Skip to content

Radio and the English language

Updated Friday 4th July 2014

Barbara Mayor, lecturer in the Centre for Language and Communication at The Open University, thinks radio has had the biggest impact on thedevelopment of the English language 

As a member of the radio generation, I believe the BBC has had a big influence, not just on me but on the English language as a whole. When the corporation was set up in the 1920s, part of its mission was to improve the quality of English by standardising its use, and its massive global reach means it can have an enormous impact.
 
Radio has the power to connect with people across geographic and social boundaries, because it’s a relatively cheap technology and one that can be shared. The BBC World Service has been highly influential in disseminating news but also in English language teaching. It has this very wide, deep reach to parts of the globe that until recently other technologies wouldn’t have reached, and it has contributed to the development of English as a lingua franca.
 
In connection with the BBC ’s mission to educate, UK regional variations have often been a source of contention. There was a furore in the 1940s about Wilfred Pickles, a broadcaster with a Yorkshire accent, when people objected to him presenting the news on the basis that they assumed he wasn’t educated.
 
Since the 1970s and 1980s, however, there has been a move – partly because of the proliferation of regional radio stations – towards diversification, and we are now perfectly comfortable with the idea of someone like Susan Rae for example, who has a Scottish accent, reading the UK national news.
 
 

For further information, take a look at our frequently asked questions which may give you the support you need.

Have a question?

Other content you may like

OU on the BBC: Word4Word - A Word About The Series Copyrighted image Icon Copyright: BBC article icon

TV, Radio & Events 

OU on the BBC: Word4Word - A Word About The Series

Have you ever wondered how and why people from around the British Isles have different ways of saying the same thing? Word4Word on BBC Radio 4 talks in tongues as part of a nationwide language project.

Article
Does poor spelling really make President Trump unfit for office? Copyright free image Icon Copyright free: Office of the President of the United States article icon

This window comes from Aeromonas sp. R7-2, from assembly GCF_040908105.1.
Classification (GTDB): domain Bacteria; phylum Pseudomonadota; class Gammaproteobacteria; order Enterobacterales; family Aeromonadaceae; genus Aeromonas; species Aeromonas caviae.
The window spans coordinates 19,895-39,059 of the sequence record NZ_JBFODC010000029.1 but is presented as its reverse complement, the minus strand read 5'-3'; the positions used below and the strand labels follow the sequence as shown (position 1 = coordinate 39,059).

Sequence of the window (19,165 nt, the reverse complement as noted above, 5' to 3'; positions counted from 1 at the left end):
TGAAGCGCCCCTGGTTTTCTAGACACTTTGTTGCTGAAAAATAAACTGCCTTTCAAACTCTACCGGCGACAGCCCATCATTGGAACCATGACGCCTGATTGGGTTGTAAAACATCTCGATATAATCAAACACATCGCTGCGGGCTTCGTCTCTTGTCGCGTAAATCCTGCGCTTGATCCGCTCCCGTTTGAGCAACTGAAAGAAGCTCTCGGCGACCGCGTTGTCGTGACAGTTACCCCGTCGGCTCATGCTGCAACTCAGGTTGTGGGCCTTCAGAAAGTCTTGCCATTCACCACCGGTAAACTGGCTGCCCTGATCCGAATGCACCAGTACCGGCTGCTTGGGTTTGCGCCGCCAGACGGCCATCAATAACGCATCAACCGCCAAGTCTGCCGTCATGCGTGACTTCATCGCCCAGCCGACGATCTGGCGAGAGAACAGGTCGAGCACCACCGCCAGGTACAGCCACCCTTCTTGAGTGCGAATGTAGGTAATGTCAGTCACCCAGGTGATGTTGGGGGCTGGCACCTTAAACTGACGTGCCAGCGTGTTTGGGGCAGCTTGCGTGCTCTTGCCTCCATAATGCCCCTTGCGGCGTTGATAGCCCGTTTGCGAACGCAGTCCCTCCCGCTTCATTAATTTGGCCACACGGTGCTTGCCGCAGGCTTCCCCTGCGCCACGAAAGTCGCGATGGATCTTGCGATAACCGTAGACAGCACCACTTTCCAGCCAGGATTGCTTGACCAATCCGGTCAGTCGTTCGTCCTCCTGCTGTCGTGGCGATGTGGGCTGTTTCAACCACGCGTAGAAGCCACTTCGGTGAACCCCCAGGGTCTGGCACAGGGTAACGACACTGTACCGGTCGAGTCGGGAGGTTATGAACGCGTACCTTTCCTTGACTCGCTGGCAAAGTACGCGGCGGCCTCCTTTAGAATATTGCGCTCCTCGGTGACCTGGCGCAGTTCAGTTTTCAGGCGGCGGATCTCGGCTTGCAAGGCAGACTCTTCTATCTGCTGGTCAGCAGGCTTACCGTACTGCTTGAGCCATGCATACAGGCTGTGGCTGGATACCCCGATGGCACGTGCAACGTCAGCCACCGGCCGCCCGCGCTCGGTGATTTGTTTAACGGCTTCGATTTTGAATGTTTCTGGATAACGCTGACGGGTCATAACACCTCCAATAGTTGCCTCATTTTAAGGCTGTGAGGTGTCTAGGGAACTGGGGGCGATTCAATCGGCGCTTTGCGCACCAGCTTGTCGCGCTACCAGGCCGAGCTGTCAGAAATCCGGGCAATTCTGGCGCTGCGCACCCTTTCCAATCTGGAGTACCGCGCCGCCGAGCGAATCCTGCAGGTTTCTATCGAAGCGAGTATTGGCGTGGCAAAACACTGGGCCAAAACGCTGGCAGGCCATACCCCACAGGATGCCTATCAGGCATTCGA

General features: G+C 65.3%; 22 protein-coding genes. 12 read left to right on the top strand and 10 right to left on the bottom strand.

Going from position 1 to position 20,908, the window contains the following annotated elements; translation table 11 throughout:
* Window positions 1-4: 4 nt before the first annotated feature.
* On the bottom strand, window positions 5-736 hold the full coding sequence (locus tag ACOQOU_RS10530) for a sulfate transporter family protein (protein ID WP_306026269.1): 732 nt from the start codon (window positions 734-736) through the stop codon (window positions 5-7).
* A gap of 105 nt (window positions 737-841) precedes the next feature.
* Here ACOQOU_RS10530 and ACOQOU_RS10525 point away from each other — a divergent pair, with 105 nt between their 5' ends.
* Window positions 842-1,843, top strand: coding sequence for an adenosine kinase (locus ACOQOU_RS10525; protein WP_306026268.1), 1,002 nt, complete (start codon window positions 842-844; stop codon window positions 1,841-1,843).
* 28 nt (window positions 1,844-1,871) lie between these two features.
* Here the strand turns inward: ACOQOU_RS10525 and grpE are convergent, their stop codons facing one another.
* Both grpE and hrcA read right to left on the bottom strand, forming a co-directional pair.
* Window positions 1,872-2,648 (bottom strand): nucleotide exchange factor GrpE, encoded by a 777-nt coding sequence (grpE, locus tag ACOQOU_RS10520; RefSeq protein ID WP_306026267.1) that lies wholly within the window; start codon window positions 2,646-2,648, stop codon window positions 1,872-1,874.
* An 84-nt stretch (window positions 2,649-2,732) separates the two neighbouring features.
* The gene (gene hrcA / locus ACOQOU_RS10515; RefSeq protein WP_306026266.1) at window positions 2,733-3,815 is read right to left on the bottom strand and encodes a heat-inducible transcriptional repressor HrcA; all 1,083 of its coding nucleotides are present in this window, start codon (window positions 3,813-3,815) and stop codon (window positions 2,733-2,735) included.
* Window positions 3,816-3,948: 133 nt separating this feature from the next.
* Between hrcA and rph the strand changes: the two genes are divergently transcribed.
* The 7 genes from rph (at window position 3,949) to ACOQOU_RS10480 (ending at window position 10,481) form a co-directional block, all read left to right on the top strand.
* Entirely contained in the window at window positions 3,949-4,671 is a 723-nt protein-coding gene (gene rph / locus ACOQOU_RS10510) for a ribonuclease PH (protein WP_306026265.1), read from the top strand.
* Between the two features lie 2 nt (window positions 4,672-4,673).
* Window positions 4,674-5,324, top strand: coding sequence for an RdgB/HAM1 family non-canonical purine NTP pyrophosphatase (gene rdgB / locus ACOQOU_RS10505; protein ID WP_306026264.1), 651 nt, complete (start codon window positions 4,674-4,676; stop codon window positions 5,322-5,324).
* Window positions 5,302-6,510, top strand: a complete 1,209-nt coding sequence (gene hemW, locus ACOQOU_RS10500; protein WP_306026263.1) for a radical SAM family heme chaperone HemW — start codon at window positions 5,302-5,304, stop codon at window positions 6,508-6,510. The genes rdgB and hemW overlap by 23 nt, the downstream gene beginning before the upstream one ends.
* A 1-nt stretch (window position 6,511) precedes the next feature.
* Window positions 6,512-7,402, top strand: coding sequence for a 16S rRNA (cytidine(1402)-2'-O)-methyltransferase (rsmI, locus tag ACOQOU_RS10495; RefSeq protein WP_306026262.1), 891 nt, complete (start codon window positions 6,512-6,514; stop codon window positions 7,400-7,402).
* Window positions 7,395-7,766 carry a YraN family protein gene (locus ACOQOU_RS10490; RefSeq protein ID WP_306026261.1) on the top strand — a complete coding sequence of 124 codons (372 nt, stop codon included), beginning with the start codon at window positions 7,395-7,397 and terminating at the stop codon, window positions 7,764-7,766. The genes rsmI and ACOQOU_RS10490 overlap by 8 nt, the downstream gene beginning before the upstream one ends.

Languages 

Does poor spelling really make President Trump unfit for office?

It's not an unpresidented question - should poor spelling be a bar to high office? Philip Seargeant wants us to wake up and smell the covfefe.

Article
Hinglish, Pinglish, Binglish, Minglish Creative commons image Icon leesean under Creative Commons BY-SA 4.0 license article icon

Education & Development 

Hinglish, Pinglish, Binglish, Minglish

The head of the Rewachand Bhojwani Academy finds the multilingualism of Indian society has positive advantages, even though it makes it harder to maintain standards.

Article
Can talking two languages keep your brain healthy? Creative commons image Icon Roland Tanglao under Creative Commons BY 4.0 license article icon

Languages 

Can talking two languages keep your brain healthy?

Around the world, the ability to switch between languages is common - and possibly innate. Gaia Vance asks if monoglots are missing out on something important.

Article
How Brexit Is Giving Rise To A New Wave Of Language Wars Copyrighted image Icon Copyright: Rytis Daukantas article icon

History & The Arts 

How Brexit Is Giving Rise To A New Wave Of Language Wars

Language is political, as Brexit and Trump demonstrate

Article
Do enforced language tests help migrants integrate more smoothly? Creative commons image Icon Dingram_kiwi under Creative Commons BY-ND 4.0 license article icon

Languages 

Do enforced language tests help migrants integrate more smoothly?

An Australian perspective on why making English skills a key part of Citizenship may do less for social cohesion than supporters of the idea believe.

Article
Why has English taken over academia? Creative commons image Icon ChristianMcCarthy under Creative Commons BY-SA 4.0 license article icon

Languages 

Why has English taken over academia?

If English is globally squeezing out teaching in local languages, the fault isn't with the language but with economics. Anna Kristina Hultgren and Elizabeth J. Erling explain.

Article
English: skills for learning Copyrighted image Icon Copyright: © PepitolPhotos/Istockphoto.com free course icon Level 1 icon Badge icon

Education & Development 

English: skills for learning

English: skills for learning, is a free course for anybody who is thinking of studying for a university degree and would like to develop the English reading and writing skills needed to succeed. You will learn through a range of engaging activities aimed at extending your existing language skills.

Free course
24 hrs
How can your accent put your life at risk? Creative commons image Icon Greens MPs under Creative Commons BY-NC-ND 4.0 license article icon

Languages 

How can your accent put your life at risk?

Stories from Australia and the US reveal how dangerous it can be when listeners fail to take people seriously because of their accented English.

Article